Vous êtes sur la page 1sur 9

ISSN: 2320-5407 Int. J. Adv. Res.

5(8), 2217-2225

Journal Homepage: -www.journalijar.com

Article DOI:10.21474/IJAR01/5289
DOI URL: http://dx.doi.org/10.21474/IJAR01/5289

RESEARCH ARTICLE

IMPACT OF IMPLEMENTATION OF GREEN SUPPLY CHAIN MANAGEMENT PRACTICE IN


PRODUCTION INDUSTRY: A REVIEW.

Dr. Santanu Kumar Ghosh.


Department of Mathematics, Kazi NazrulUniversity, Asansol, West Bengal, Pin-703340.
....
Manuscript Info Abstract
.
Manuscript History Green Supply Chain management means environment friendly supply
chain management in industries. There are different motivators for
Received: 26 June 2017 companies to switch to 'green' in their supply chain. Ordinary supply
Final Accepted: 28 July 2017 chain management involves several extraction and exploitation of the
Published: August 2017
natural resources. But now a day, the environmental sustainability has
Key words:- been an important issue to business practice. Since the early 1990's,
Green supply chain management, Asian manufacturers have been faced with pressure to address Environmental
Industries, Manufacturing sectors, Management (EM) in their supply chains. Adding the 'green' concept to
Corporate & Social Responsibility. the 'supply chain' concept adds a new paradigm where the supply chain
will have a direct relation to the environment. The green supply chain
also includes reduction of usage of raw materials, recycling, reuse and
the substitution of materials etc. The practice of monitoring of
environment friendly purchasing, manufacturing, supplying, marketing,
delivering of the final product to the consumer are also parts of green
supply chain management.
Copy Right, IJAR, 2017,. All rights reserved.
....
Introduction:-
In the last two decades, the rapid industrial modernizations and globalizations have expanded various industries
drastically. This change has created numerous opportunities for economic growth and employment as well as
challenges related to availability of resources and environment management. These industrial modernizations also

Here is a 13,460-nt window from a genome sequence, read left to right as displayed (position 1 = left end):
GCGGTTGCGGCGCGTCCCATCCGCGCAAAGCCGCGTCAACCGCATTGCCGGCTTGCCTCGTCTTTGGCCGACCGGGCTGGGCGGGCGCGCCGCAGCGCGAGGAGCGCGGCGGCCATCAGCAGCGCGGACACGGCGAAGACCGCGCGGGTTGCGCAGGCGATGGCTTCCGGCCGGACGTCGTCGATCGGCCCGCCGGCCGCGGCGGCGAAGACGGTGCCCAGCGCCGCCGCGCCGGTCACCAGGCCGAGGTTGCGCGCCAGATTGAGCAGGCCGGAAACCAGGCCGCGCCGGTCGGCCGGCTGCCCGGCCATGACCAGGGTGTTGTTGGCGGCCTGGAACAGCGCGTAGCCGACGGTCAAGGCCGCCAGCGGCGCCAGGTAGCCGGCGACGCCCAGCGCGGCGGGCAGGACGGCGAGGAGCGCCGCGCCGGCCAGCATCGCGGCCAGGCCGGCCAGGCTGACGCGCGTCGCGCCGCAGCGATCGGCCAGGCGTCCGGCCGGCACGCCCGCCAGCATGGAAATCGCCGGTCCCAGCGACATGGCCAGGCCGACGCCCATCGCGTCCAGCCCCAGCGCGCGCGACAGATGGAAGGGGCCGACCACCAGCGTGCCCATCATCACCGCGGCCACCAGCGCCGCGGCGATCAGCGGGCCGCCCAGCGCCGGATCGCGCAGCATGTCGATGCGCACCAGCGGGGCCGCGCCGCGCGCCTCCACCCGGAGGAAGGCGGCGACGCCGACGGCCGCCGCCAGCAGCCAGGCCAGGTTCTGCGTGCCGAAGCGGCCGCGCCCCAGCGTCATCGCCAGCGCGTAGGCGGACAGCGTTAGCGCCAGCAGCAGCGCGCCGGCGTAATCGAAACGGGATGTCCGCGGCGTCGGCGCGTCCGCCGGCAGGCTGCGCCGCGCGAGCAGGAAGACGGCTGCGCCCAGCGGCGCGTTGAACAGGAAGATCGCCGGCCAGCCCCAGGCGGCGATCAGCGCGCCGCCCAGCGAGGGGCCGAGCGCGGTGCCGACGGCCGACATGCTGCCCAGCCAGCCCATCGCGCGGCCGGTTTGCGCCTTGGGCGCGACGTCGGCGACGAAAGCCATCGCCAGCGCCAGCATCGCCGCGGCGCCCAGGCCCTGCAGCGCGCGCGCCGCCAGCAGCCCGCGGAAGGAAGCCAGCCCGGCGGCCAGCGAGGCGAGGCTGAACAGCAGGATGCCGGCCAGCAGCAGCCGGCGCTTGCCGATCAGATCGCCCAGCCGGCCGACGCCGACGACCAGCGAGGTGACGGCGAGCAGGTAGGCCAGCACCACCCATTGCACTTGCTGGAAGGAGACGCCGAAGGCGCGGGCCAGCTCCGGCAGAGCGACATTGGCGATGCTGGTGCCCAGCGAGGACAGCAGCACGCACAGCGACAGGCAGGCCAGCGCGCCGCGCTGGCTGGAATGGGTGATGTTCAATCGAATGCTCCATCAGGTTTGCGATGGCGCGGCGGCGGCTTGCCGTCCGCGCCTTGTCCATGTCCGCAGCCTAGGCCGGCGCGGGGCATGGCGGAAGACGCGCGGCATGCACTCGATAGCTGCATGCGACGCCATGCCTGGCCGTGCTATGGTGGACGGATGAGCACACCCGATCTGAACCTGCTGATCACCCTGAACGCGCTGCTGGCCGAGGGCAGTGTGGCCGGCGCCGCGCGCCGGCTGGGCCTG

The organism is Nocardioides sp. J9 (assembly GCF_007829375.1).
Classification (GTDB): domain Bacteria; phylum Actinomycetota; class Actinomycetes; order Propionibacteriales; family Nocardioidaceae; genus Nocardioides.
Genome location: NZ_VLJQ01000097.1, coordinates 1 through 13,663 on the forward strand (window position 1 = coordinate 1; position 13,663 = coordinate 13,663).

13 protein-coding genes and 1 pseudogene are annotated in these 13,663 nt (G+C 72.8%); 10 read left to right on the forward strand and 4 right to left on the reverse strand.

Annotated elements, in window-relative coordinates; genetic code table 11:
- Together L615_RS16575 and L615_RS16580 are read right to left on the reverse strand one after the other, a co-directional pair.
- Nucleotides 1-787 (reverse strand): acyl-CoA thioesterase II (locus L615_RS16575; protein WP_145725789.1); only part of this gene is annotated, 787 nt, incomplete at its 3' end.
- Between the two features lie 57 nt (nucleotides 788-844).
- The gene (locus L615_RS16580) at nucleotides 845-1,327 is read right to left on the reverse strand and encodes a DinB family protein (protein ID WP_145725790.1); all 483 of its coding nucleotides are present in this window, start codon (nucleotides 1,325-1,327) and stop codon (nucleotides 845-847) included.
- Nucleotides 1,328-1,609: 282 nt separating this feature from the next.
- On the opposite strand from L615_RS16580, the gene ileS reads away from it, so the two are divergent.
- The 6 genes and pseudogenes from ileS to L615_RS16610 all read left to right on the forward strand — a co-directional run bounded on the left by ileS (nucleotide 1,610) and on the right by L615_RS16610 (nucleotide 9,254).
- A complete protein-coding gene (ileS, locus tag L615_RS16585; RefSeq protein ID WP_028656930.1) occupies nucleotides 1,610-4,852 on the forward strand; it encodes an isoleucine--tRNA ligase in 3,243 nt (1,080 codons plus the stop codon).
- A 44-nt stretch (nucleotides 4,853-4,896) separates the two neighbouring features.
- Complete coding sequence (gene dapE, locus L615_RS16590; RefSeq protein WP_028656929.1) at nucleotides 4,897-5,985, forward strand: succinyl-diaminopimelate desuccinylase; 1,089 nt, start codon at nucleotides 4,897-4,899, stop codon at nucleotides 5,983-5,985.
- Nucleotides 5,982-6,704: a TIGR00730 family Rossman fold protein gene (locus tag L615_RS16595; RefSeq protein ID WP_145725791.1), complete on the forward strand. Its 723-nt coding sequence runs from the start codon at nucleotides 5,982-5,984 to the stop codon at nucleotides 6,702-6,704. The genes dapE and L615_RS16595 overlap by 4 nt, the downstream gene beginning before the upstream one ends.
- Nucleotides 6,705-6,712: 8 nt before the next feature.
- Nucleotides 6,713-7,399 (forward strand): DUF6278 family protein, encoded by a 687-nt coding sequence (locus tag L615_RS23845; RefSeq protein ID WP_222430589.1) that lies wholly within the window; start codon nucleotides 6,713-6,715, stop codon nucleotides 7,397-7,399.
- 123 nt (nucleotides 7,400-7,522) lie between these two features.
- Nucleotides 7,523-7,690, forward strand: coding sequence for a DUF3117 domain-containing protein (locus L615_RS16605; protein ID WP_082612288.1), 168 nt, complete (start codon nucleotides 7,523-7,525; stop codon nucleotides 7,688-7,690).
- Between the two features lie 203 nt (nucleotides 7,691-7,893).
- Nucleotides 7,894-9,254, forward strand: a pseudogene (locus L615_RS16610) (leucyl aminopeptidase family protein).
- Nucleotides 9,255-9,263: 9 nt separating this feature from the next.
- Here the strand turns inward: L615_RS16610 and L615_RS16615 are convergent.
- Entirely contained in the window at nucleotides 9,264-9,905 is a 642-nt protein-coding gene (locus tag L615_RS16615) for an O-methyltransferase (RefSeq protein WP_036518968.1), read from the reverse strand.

lead to negative environmental impacts including greenhouse gas emissions etc. Therefore, many researchers have
devoted their attention towards the sustainability of environment. Green supply management can also be represented
by the following.

GSCM = Green purchasing + Green manufacturing/materials management + Green Distribution / marketing +


Reverse logistics+ Waste Management.
The concept of use of green supply chain management in industry is new. Although numerous models of
production-inventory models have been developed theoretically but the implementation of green or environment-
friendly supply chain management in the industries of the Asian county is still limited.

In response to the growing global environmental awareness, green supply chain management (GSCM) has emerged
as a concept that considers sustainability elements and a combination of environmental thinking along the intra- and
inter-firm management of the upstream and downstream supply chain (Walker and Jones (2012), Zhu et al.(2007a,b,
2008a,b, 2012)). Moreover, manufacturers of the majority of products that are consumed in the developed countries
relocated their manufacturing bases and production facilities in Asian

Corresponding Author:- Santanu Kumar Ghosh. 2217


Address:- Department of Mathematics, Kazi NazrulUniversity, Asansol, West Bengal, Pin-703340.
ISSN: 2320-5407 Int. J. Adv. Res. 5(8), 2217-2225

Emerging Economies (AEE) (Lai and Wong (2012), Tang and Zhou (2012)). This relocation to Asia was primarily
rationalized by cheap labor and low material costs as discussed by Lai et al. (2013). Meanwhile, the increasing
global awareness around environmental impact of production processes is placing an escalating pressure on
manufacturers not only in the developed world but also in emerging economies in Asia.

Literature Review:-
The concept of the term 'supply chain' was first introduced by Banbury (1975). According to him, 'supply chain' is
passing on electricity towards the ultimate consumer. However, that the term supply chain management first came
into the context after 1980. Oliver and Webber (1982) discussed the potential benefits of integrating internal
business functions of purchasing, manufacturing, sales and distribution into one cohesive framework. Stevens